Although HBO's True Blood looms, and I plan to watch it, I'm close to being vampired out. I'm also a bit tired of watching Depp bury himself under piles of make-up and bizarre costumes. The campy prancing of the Pirates of the Caribbean movies has worn me out.
A friend used to say that by the late stages of his career, Marlon Brando had stopped being an actor and had turned himself into a special effect. Although Depp hasn't gone quite so far off the deep end, he's also becoming something of a specialty item. Need some first-class comic weirdness? Call Depp.
Depp's next two movies -- The Lone Ranger (as Tonto) and Pirates of the Caribbean 5 (again as Captain Jack Sparrow) -- don't exactly promise a return to Donnie Brasco form. I'm by no means suggesting that Depp's mailing in his performances, but he does seem to be spending a lot of time writing pretty much the same letter.
Burton, who now has collaborated with Depp on eight movies, seems in need of a creative re-charge, as well.
The opening of Dark Shadows -- eerie and ominously dark -- turned my initial fears into hope. Maybe Burton would accomplish something amazing, namely boosting soap opera into the category of grand opera, creating a movie that was both mysterious and sprawling.
It was not to be.
Depp and Burton have devoted their considerable skills to a mostly superfluous enterprise that's rich in Gothic atmosphere and visual creativity, but which doesn't have much else going for it.
Working from a screenplay by Seth Grahame-Smith, Burton creates a movie that too seldom gets beyond random chuckles.
And there's something inherently troubling here: Putting this much effort and production value into Dark Shadows seems roughly equivalent to performing open heart surgery for a mild case of indigestion. At the risk of losing track of my metaphors, this is overkill.
Burton and Depp are too accomplished to fail entirely. Dark Shadows has its moments as it brings Barnabas, who became a vampire in the 1800s, into the 1970s. Newly arrived in the disco era, Barnabas encounters everything from macrame to mirror balls to bitterness about the Vietnam War.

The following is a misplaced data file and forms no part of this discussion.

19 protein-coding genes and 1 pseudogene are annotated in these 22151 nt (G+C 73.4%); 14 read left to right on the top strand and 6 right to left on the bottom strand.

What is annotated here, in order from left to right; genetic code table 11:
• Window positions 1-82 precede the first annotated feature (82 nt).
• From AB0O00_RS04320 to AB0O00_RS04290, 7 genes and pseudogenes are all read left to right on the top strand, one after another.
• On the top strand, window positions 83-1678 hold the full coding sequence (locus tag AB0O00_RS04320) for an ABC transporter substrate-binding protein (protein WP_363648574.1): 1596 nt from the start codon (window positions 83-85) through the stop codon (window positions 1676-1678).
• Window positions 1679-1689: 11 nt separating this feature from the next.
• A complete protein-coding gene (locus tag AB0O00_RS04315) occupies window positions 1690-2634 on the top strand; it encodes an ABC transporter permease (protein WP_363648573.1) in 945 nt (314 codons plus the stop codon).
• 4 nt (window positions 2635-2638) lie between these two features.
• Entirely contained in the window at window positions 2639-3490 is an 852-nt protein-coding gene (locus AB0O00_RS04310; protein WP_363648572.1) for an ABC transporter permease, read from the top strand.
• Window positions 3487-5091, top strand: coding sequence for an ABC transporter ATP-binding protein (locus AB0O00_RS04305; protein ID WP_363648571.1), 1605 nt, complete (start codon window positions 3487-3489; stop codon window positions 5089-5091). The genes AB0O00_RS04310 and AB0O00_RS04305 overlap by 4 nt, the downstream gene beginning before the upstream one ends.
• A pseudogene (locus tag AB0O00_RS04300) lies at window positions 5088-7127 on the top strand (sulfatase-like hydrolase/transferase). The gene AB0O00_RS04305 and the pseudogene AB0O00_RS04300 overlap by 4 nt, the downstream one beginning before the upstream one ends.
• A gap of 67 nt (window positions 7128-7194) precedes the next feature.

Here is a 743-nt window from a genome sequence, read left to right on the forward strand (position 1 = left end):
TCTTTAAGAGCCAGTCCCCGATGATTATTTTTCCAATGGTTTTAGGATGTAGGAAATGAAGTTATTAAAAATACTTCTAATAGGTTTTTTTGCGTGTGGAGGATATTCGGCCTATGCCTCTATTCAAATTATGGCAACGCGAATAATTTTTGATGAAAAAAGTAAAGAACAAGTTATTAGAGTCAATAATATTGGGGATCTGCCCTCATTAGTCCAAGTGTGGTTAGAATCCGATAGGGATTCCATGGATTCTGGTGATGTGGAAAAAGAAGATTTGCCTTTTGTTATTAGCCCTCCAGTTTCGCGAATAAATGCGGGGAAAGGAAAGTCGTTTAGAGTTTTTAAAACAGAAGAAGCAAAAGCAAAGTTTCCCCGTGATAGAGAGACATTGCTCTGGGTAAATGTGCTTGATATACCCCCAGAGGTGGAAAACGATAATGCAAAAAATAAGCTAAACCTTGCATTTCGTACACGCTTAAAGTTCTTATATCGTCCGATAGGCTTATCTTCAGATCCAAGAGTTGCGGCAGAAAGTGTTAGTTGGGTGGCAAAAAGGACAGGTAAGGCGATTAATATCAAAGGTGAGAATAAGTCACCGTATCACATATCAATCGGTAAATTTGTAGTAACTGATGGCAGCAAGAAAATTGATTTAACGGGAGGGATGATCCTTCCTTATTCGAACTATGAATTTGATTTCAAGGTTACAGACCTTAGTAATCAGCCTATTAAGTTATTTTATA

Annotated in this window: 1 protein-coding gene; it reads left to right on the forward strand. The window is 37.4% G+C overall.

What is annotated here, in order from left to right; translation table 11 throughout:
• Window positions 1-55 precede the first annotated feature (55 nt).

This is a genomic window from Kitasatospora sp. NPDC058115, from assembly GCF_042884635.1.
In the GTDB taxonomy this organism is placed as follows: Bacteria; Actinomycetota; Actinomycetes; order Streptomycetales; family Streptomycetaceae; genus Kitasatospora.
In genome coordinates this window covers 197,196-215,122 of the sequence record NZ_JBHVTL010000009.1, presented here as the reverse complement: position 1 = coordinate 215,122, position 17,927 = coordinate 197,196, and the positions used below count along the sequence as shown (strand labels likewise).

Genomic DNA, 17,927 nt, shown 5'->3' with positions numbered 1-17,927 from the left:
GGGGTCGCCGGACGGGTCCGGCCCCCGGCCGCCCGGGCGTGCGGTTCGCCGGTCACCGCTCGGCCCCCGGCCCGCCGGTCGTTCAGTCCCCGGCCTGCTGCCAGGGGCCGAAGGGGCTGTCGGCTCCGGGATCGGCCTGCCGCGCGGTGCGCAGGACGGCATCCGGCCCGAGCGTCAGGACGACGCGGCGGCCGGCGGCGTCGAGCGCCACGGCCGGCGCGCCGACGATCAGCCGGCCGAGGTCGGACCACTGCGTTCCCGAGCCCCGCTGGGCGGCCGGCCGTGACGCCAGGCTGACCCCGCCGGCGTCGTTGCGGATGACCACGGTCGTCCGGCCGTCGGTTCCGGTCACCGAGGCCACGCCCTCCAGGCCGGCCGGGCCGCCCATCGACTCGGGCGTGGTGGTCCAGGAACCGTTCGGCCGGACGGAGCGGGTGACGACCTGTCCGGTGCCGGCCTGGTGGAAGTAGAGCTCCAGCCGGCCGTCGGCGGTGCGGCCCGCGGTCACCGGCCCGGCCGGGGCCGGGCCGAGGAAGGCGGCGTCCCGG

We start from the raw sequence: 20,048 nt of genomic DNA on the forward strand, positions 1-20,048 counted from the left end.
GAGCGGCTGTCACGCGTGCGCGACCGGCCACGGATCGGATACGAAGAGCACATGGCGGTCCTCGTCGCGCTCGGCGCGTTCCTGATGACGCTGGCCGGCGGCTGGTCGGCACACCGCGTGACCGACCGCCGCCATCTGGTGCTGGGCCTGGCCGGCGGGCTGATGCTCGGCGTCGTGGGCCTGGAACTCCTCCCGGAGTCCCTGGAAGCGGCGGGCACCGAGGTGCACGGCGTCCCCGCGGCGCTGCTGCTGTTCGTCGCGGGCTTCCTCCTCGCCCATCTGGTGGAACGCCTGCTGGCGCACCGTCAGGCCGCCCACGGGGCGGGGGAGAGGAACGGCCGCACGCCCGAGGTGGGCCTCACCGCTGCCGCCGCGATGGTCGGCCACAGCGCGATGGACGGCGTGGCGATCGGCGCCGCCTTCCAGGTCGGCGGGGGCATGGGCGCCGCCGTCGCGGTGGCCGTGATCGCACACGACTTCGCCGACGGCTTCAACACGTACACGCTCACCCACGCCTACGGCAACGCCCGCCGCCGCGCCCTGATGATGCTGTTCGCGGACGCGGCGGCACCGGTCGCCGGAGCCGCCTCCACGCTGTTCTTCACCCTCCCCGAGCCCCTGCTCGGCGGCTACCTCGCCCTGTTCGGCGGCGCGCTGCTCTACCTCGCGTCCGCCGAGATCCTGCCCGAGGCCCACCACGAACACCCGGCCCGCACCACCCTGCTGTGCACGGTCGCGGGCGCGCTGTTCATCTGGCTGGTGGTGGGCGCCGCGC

Depp plays his vampire as straight as Barnabas's rigid posture. When Barnabas addresses a group of pot-smoking hippies, Depp's comic-timing proves impeccable. "It is with sincere regret that I must kill all of you," he says. Barnabas's failure to see the irony in the formality of his remark makes the moment amusing.
A beautifully mounted prologue sets up the vampire part of the story. Barnabas is turned into a vampire by a witch (Eva Green), a woman he ditched in favor a fair-haired beauty (Bella Heathcote). Green'a Angelique takes her revenge by casting a spell that forces Heathcote's character to leap off a cliff.
A stricken Barnabas follows, but rather than dying in the crashing surf below, he's turned into a vampire by Angelique, who wants him to endure his grief eternally. To add to his suffering, she binds him in chains and buries him.
All of these actors turn up in Collinsport, Maine, in 1972. Still a witch, Green's character has taken over the town's shipping industry. Heathecote's Victoria Winters has become a governess, who works for the Collins family, which occupies a 200-room mansion, a dilapidated emblem of faded glory.
When a crew of hapless construction workers digs up the coffin in which Angelique buried Barnabas, he springs into action, vowing to restore the family's stature.
The rest of the cast includes Michelle Pfeiffer as the matron of the Collins family; Chloe Grace Moretz as the family's sullen teen-ager; Cully McGrath as David, the troubled boy of the clan; and Jonny Lee Miller as David's shiftless father.
Sporting a shocking red wig, Helena Bonham Carter portrays Julia, a doctor who has been hired to help restore David's mental health. Jackie Earle Haley appears as the family's caretaker, a scowling lump of a man whom Barnabas recruits as his attendant.
Before the movie concludes, Burton wheels out a barrel full of special effects, and he ends with a flurry of gothic romanticism that's not unlike the romanticism of the Twilight movies, only more grandly and more operatically expressed.
Burton's lavishly designed set pieces, a cameo from Alice Cooper and occasional humorous asides aren't enough to make something consistently enjoyable out of this extravagantly mounted entertainment. Maybe Dark Shadows shouldn't have been exhumed, but left to molder in the nearest pop-cultural graveyard.